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‘So it does not happen again’

With a single tug, the island’s Japanese American community removed a veil from history.

A crowd of more than 10 got a first look at a new National Park Service exhibit on the Japanese internment during World War II Tuesday – 60 years to the day after the exclusion order was signed.

The 10x12-foot display, now in the city hall lobby, includes poetry, historical texts, a map of the 10 “relocation centers” – and a photograph of Bainbridge residents of Japanese descent being loaded onto a truck bound for the Manzanar camp.

“There were those who said that it was okay for us to be treated like that because we were different,” said Frank Kitamoto, who was a young child when his family was removed to Manzanar in 1942. “It’s important to show the pictures and to tell the story so that it does not happen again.”

The exhibit’s two-year tour begins on Bainbridge, in recognition that island residents were the first to be removed after Executive Order 9066. Signed by President Franklin D. Roosevelt on Feb. 19, 1942, the order excluded people of Japanese descent from “militarily sensitive” Pacific Coast areas.

Clarence Moriwaki, spokesperson for the island’s Nikkei Exclusion Memorial committee, arranged with the National Park Service to open the exhibit on the island.

The NPS commissioned the new exhibit at a cost of $20,000. After moving to the Bainbridge Library for several weeks, the display will be seen in schools, government buildings and shopping malls throughout the Northwest.

While most of the display is devoted to an overview of the exclusion, there are also removable panels that can be changed to reflect the history of a specific area.

Members of the Japanese American community and well-wishers packed the council chambers at city hall to hear remarks by Mayor Darlene Kordonowy, U.S. Rep. Jay Inslee, Kitamoto, and Neil King, regional superintendent with the NPS.

“Many of the people who left from Bainbridge 60 years ago are still here with us to see how we are memorializing those events,” Kordonowy said. “And there are those who were able to keep the friendships alive and welcome them back.”

Inslee described legislation he introduced on Feb. 13, the Bainbridge Island Japanese American Memorial Act, which would create a national park at the Taylor Avenue road end. There, the first Japanese Americans departed for the camps at the Eagledale ferry dock.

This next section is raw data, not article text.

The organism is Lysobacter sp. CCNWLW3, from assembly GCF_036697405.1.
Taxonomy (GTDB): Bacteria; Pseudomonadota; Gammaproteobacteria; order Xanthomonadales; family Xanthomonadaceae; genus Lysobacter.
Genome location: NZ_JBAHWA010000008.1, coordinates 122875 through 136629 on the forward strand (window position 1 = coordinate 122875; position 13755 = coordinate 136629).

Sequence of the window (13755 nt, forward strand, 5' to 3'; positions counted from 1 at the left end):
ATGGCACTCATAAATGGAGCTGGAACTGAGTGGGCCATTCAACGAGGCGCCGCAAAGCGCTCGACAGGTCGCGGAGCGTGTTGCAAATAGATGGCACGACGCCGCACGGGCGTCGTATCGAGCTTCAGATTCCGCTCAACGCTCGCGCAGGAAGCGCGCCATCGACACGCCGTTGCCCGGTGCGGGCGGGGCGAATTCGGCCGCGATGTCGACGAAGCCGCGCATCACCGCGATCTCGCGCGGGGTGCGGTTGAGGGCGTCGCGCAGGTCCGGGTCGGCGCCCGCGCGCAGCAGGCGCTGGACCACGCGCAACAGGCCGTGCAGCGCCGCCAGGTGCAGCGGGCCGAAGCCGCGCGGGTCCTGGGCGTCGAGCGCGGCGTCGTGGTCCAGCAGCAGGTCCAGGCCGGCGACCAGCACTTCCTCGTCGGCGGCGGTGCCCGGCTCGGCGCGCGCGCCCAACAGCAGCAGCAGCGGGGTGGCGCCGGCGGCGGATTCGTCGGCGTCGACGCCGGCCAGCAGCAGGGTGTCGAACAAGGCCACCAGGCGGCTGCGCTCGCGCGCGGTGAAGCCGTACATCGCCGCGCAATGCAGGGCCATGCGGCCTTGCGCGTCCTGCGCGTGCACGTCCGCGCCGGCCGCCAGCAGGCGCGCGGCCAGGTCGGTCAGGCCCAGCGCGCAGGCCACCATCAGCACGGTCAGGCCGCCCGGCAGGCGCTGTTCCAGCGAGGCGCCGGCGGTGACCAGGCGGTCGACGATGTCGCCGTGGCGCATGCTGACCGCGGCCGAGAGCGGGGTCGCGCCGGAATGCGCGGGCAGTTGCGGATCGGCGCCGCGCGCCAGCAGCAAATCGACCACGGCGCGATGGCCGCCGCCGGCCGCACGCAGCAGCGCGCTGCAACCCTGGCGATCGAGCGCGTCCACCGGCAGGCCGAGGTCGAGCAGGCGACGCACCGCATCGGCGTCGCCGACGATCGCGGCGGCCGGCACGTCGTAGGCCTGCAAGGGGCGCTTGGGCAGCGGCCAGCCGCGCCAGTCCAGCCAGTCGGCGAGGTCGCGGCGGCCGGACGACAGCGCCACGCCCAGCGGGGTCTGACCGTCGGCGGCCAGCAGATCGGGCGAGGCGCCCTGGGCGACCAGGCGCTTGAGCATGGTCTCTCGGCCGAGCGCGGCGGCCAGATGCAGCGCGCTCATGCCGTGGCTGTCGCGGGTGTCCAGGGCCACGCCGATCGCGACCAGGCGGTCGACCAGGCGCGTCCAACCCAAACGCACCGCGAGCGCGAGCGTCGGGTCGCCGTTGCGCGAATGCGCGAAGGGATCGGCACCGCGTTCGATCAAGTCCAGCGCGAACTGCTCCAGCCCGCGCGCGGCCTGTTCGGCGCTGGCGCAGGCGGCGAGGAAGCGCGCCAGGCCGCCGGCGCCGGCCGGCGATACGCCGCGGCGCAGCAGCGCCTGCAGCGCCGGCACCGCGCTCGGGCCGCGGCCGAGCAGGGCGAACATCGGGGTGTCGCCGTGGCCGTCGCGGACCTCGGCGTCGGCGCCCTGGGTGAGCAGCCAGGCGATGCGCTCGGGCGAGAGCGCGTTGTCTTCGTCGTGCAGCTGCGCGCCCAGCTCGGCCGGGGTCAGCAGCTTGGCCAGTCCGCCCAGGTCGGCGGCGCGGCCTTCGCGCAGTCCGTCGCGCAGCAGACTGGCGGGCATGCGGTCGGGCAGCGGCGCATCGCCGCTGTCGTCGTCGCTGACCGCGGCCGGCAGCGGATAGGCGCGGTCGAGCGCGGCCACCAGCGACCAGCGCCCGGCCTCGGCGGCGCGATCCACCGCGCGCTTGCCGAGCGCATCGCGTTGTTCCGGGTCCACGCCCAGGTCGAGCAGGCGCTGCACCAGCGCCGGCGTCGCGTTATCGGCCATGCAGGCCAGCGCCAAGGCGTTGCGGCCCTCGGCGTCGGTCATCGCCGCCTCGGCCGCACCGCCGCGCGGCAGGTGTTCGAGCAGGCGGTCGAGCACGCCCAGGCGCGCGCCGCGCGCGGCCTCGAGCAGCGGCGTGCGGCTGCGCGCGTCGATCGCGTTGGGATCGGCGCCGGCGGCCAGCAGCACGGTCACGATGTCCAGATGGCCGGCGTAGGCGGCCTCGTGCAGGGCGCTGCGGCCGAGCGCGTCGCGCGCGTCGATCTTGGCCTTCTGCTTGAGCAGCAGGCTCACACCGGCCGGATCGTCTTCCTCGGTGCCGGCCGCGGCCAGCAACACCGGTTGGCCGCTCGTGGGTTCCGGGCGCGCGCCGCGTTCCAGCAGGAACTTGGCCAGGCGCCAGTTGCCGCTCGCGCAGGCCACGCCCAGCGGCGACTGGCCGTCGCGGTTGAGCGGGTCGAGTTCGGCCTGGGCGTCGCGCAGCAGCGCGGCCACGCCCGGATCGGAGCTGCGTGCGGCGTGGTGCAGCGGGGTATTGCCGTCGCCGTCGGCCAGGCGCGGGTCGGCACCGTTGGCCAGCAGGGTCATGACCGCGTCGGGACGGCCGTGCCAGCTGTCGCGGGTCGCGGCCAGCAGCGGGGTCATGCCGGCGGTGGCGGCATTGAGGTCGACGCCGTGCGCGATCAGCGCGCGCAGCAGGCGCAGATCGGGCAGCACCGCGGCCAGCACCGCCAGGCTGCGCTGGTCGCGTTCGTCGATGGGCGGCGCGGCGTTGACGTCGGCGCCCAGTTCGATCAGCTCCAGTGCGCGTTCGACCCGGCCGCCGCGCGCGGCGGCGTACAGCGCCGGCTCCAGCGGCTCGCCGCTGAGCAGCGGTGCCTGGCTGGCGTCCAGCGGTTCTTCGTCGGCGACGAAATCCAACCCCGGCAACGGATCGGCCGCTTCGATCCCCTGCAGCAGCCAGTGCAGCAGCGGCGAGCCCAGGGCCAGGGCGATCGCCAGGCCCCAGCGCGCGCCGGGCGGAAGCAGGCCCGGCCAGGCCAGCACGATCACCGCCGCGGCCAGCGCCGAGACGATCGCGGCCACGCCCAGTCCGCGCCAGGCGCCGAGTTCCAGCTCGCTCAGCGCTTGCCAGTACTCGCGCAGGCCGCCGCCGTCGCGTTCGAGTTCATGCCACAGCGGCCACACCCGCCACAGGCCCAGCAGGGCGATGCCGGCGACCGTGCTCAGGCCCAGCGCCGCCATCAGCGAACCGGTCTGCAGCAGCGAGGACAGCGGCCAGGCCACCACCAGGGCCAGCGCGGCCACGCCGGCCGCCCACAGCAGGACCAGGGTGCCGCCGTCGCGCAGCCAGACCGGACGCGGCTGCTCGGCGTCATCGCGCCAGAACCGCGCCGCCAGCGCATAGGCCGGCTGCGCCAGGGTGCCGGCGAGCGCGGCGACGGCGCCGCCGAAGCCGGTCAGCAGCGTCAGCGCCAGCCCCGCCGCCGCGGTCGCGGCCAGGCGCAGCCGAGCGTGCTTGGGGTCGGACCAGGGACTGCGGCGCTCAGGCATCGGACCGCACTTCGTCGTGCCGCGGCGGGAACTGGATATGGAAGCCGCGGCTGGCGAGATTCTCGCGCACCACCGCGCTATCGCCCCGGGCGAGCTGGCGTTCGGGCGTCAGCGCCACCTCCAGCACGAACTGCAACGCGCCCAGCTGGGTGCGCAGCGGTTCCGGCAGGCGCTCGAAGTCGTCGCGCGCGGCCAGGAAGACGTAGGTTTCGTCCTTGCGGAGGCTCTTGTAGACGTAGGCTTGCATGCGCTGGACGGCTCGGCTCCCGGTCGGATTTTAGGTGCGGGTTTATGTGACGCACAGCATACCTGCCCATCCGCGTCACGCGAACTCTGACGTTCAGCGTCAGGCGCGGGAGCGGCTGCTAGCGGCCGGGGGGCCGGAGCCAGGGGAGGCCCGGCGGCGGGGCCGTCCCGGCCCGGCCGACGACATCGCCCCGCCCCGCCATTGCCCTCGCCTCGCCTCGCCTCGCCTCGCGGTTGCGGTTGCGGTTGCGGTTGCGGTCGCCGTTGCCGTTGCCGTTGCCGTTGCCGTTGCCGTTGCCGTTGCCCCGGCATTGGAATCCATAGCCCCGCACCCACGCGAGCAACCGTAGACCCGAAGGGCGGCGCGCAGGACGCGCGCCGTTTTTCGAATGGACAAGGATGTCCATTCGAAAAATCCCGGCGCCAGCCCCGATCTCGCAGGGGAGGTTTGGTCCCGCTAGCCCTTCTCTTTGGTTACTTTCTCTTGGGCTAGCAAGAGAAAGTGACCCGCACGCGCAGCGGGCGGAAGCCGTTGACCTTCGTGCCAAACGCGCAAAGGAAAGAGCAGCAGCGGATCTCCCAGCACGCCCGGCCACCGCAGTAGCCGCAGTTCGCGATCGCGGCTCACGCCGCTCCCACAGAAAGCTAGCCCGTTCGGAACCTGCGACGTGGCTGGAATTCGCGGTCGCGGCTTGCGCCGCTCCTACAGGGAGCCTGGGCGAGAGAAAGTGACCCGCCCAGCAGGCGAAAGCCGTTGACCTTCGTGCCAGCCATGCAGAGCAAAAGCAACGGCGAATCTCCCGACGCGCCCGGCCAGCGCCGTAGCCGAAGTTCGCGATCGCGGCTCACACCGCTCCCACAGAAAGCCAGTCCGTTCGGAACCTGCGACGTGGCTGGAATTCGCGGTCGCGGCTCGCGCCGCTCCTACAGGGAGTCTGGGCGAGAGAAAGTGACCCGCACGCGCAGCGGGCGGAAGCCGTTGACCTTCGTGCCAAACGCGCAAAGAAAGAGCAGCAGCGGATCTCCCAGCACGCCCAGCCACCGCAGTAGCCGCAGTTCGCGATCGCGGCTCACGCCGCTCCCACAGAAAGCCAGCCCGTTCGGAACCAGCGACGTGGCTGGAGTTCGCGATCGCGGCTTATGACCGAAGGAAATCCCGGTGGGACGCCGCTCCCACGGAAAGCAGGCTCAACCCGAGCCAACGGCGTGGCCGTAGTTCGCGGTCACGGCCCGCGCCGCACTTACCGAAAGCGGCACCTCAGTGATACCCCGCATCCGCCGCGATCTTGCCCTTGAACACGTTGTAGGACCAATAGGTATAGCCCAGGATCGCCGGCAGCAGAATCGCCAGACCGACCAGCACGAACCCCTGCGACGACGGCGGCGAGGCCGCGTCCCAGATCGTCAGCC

The WWII Nikkei Exclusion Memorial, if approved by Congress, will commemorate the experience of Japanese and Japanese Americans forced to leave Western Washington, Oregon, California and Alaska.

“This is the first step in the memorial process,” Inslee said. “That story will be told to the American people to make sure that people understand how fear can drive even a democratic government to make bad decisions.

“This is the perfect place to do it – where it started.”

Senators Maria Cantwell and Patty Murray have endorsed the legislation, said Ryan Dix, an aide in Cantwell’s office.

And Monday, the state House of Representatives unanimously passed a bill introduced by Rep. Phil Rockefeller supporting the memorial. The bill next goes to the state Senate for consideration.

King, superintendent for the Minidoka National Monument established last year at the site of the Idaho internment camp, says that what is learned there will be applied to the Taylor Avenue site.

If the memorial is approved, the next step in the planning process will be a comprehensive National Park Service report on options for a memorial.

King said the NPS will seek input from islanders.

The exclusion memorial would be the first use made of reclaimed Wyckoff property, the west end of which has been cleared of contaminants left by a former creosote plant.

First-hand accounts of the exclusion by a panel of former internees and witnesses brought home the importance of both the internment exhibit and the memorial legislation to listeners.

Kitamoto was a young child when his family was relocated to Manzanar from Bainbridge.

“We arrived on April Fool’s Day to live in tar-paper shacks there were little shelter from dust, wind and temperatures that ranged from 0 to 100 degrees,” Kitamoto said.

“We lost three and a half years of our lives, but really it was 30 years, because a lot of us lost everything and had to start over.”

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